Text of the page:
Oak lump

Oak Milk (Lactarius zonarius) Oak Milk (Lactarius zonarius) Oak Milk (Lactarius zonarius)

Oak Milk (Lactarius zonarius)


  • Department: Basidiomycota (Basidiomycetes)
  • Subdivision: Agaricomycotina (Agaricomycetes)
  • Class: Agaricomycetes (Agaricomycetes)
  • Subclass: Incertae sedis (undefined)
  • Order: Russulales
  • Family: Russulaceae (Russula)
  • Genus: Lactarius (Miller)
  • Species: Lactarius zonarius (Oak Milk)


  • Ryzhik oak;

  • Lactarius insulsus

Oak Milk (Lactarius insulsus)

The oak mushroom, or, as it is also called, oak mushroom, looks very similar to all other mushrooms and differs from them only in the slightly reddish or yellowish-orange, or orange-brick color of its fruit body. And for its generic feature to grow in bushes, heaps or heaps ('milk mushrooms') in the oak forests of deciduous forests, and its very name came about. The oak mushroom, as well as the aspen and poplar mushrooms, is the main competitor of the black mushroom and also loses to him in only one thing – in the constant presence of dirt on the surface of its cap due to the fact that the maturation of the oak mushroom, as well as the aspen and poplar mushrooms, occurs , as a rule, under the ground and on the surface, it is shown already in its mature form. In terms of food and consumer indicators, oak mushrooms (like aspen and poplar mushrooms) belong to the conditionally edible mushrooms of the second category. It is also considered conditionally edible due to the presence of a burning-bitter milky juice in its pulp, which can be attributed to the advantages of this kind of mushrooms because, due to its presence, oak mushrooms, like other mushrooms, rarely infect mushroom worms.

Oak mushrooms are quite common, but in forests rich in broad-leaved tree species such as oak, beech and hornbeam. The main period of ripening and fruiting in them falls approximately in the very middle of summer and, closer to autumn, they get out to the surface, where they continue to grow and bear fruit, at least until the end of September – early October.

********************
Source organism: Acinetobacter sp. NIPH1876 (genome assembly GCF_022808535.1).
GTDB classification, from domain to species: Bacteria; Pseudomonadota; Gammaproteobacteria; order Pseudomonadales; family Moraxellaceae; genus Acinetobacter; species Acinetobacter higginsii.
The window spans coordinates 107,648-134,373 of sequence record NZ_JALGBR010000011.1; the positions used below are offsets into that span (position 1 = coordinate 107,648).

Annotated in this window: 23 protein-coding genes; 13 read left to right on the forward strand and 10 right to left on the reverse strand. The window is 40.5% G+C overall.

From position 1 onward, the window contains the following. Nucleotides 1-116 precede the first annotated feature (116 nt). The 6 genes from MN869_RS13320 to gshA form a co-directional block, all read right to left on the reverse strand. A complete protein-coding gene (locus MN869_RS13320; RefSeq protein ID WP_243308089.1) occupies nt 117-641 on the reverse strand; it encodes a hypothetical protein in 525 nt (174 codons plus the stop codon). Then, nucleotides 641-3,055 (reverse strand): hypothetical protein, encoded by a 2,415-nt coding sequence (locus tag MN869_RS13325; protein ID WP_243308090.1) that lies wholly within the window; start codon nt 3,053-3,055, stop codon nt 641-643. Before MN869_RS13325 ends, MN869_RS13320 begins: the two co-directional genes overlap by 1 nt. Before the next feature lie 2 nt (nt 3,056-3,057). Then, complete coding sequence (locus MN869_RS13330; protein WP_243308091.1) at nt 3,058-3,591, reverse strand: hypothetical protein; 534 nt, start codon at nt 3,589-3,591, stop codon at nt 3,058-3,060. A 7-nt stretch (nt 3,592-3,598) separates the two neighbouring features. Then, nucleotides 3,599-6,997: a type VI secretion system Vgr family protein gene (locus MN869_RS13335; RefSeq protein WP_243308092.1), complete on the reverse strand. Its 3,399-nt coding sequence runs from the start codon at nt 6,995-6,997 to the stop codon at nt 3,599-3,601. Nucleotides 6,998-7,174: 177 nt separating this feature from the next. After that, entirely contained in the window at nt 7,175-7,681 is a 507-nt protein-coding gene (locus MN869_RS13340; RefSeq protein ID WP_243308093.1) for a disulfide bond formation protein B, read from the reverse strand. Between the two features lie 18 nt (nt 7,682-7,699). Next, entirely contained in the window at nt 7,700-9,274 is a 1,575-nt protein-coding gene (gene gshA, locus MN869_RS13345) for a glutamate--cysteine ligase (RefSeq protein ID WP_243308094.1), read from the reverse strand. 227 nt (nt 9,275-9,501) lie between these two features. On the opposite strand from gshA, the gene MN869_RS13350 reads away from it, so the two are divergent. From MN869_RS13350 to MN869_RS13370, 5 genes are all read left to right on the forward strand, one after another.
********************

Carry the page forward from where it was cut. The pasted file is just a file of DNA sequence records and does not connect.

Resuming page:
The oak lump belongs to the lamellar mushrooms, that is, the spore powder with which it multiplies is in its plates. The plates themselves are very wide and frequent, whitish-pinkish or reddish-orange in color. Its cap is funnel-shaped, wide, concave inward, with a slightly tomentose edge, reddish or yellowish-orange-brick color. The leg is dense, even, narrowed downward and hollow inside, off-white or pinkish. Its pulp is dense, whitish or creamy. Milky juice is very pungent in taste, white in color, and when it comes into contact with air, it does not change it. Oak milk mushrooms are eaten only in salted form, after they have been preliminary and thoroughly soaked in cold water to remove the bitter taste from them. It should not be forgotten that oak mushrooms, just like all other mushrooms, are never dried.

Oak Milk (Lactarius zonarius) Oak Milk (Lactarius zonarius) Oak Milk (Lactarius zonarius)

Photo of the mushroom Oak mushroom from the questions in recognition:

Lactarius zonarius - Oak Milk Lactarius zonarius - Oak Milk 2017.05.06

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Hunting, Fishing and Mushrooms: a magazine for hunters and fishers.
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